7.6 Rules: General Options for Files and Directories









file locking


file append (mutually exclusive to w)


7.8 Rules: Denying rules

AppArmor provides deny rules which are standard rules but with the keyword deny prepended. They are used to remember known rejects, and quiet them so the reject messages don't fill up the log files. For more information see Part IV, “Confining Privileges with AppArmor”.

7.9 Rules: Owner Conditional Rules

The file rules can be extended so that they can be conditional upon the the user being the owner of the file, by prepending the keyword owner to the rule. Owner conditional rules accumulate just as regular file rules and are considered a subset of regular file rules. If a regular file rule overlaps with an owner conditional file rule, the resulting permissions will be that of the regular file rule.

7.10 Rules: Defining Execute Permissions

For executables that may be called from the confined programs, the profile creating tools ask you for an appropriate mode, which is also reflected directly in the profile itself:






Stay in the same (parent's) profile.



Requires that a separate profile exists for the executed program. Use Px to make use of environment scrubbing.

Local profile


Requires that a local profile exists for the executed program. Use Cx to make use of environment scrubbing.



Executes the program without a profile. Avoid running programs in unconstrained or unconfined mode for security reasons. Use Ux to make use of environment scrubbing.

Allow Executable Mapping


allow PROT_EXEC with mmap(2) calls

Warning: Running in ux Mode

Avoid running programs in ux mode as much as possible. A program running in ux mode is not only totally unprotected by AppArmor, but child processes inherit certain environment variables from the parent that might influence the child's execution behavior and create possible security risks.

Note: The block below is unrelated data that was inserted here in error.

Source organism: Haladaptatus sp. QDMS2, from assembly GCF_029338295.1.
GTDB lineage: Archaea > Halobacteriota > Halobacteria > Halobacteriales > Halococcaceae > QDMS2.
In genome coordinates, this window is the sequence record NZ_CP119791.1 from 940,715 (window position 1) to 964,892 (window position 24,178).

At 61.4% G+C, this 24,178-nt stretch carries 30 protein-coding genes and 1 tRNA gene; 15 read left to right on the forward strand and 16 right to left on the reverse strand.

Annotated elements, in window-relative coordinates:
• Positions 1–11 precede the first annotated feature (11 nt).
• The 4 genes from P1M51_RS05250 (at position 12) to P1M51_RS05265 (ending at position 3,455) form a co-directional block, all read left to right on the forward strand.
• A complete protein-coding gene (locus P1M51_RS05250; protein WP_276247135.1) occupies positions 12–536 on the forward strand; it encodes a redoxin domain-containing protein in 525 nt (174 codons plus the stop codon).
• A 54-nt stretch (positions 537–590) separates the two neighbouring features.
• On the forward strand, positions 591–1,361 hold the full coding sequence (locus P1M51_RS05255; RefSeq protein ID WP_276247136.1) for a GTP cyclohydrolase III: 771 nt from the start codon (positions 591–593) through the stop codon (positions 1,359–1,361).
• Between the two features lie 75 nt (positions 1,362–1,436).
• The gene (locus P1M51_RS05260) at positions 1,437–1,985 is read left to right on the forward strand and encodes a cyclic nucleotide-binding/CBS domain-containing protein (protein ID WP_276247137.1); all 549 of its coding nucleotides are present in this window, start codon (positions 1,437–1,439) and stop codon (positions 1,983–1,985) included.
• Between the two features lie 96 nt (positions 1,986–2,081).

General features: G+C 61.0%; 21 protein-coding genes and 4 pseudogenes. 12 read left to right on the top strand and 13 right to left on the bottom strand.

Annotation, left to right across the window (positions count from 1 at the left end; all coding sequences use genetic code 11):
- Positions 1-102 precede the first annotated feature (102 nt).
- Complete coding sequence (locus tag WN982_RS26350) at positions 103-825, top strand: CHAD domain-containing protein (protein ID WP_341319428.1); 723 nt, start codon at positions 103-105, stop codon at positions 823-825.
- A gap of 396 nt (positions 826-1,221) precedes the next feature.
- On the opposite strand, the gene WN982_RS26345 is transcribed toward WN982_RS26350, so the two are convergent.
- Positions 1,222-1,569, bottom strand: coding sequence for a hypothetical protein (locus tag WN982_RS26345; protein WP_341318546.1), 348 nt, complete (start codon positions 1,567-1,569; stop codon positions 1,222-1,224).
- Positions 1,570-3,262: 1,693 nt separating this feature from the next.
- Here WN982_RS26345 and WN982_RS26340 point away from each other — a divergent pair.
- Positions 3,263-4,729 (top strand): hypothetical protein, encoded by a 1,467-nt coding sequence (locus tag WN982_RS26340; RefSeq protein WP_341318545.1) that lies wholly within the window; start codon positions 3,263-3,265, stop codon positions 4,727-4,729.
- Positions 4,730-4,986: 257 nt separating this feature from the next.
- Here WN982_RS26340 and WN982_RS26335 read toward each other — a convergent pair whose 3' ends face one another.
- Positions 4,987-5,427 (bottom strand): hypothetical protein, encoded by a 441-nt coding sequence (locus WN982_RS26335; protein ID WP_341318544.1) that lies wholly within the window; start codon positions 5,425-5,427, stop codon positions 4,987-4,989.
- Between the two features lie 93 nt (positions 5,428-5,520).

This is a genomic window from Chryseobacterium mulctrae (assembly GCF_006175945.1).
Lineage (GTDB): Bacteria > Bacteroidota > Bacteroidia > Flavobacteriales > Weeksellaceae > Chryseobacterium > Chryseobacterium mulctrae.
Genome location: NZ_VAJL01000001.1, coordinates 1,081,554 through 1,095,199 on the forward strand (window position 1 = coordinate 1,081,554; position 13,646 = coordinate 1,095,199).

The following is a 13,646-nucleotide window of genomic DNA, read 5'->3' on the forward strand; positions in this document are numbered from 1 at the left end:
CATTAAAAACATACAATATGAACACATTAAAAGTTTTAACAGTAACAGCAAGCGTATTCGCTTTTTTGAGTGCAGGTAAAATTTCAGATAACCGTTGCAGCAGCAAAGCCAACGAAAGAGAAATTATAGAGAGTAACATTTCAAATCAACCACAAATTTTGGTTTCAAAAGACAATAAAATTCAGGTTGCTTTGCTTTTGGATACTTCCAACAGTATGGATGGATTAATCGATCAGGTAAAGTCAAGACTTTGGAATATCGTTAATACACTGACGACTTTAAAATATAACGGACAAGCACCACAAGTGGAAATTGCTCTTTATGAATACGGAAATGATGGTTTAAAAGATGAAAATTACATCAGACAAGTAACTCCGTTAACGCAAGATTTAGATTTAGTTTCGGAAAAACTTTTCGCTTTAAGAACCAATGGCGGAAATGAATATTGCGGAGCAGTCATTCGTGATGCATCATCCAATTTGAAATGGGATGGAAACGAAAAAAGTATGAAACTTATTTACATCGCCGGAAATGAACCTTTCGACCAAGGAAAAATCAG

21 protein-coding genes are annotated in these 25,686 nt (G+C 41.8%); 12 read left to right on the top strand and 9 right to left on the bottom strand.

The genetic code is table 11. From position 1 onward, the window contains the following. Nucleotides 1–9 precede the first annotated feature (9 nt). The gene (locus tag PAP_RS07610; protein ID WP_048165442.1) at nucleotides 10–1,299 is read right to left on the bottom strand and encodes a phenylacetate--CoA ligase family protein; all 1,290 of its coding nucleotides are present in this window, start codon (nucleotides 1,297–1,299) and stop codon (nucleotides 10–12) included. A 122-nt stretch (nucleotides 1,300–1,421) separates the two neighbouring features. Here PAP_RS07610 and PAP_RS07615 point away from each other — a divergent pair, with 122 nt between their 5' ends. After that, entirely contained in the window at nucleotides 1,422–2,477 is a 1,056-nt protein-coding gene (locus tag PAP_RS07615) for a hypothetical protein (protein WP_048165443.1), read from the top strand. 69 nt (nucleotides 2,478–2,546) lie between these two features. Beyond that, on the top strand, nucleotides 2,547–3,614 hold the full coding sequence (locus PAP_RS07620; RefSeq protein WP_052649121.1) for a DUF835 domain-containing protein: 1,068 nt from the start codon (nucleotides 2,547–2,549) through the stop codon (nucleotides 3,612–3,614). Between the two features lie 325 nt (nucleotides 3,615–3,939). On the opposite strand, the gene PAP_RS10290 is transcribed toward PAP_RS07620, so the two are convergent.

For more information about the different file execute modes, refer to the apparmor.d(5) man page. For more information about setgid and setuid environment scrubbing, refer to the ld.so(8) man page.

7.11 Rules: Paths and Globbing

AppArmor supports explicit handling of directories. Use a trailing / for any directory path that needs to be explicitly distinguished:

/some/random/example/* r

Allow read access to files in the /some/random/example directory.

/some/random/example/ r

Allow read access to the directory only.

/some/**/ r

Give read access to any directories below /some.

/some/random/example/** r

Give read access to files and directories under /some/random/example.

/some/random/example/**[^/] r

Give read access to files under /some/random/example. Explicitly exclude directories ([^/]).

To spare users from specifying similar paths all over again, AppArmor supports basic globbing:




Substitutes for any number of characters, except /.


Substitutes for any number of characters, including /.


Substitutes for any single character, except /.

[ abc ]

Substitutes for the single character a, b, or c.

[ a-c ]

Substitutes for the single character a, b, or c.

{ ab,cd }

Expand to one rule to match ab and another to match cd.

[ ^a ]

Substitutes for any character except a.

7.12 Rules: Auditing rules

AppArmor provides the user with the ability to audit given rules so that when they are matched, an audit message will appear in the audit log. To enable audit messages for a given rule the audit keyword is prepended to the rule:

audit /etc/foo/* rw,

7.13 Rules: Setting Capabilities

Normally, AppArmor only restricts existing native Linux controls and does not grant additional privileges. The only exception from this strict rule is the set capability rule. For security reasons, set capability rules will not be inherited. Once a program leaves the profile, it loses the elevated privilege. Setting a capability also implicitly adds a capability rule allowing that capability. Since this rule gives processes root privileges, it should be used with extreme caution and only in exceptional cases.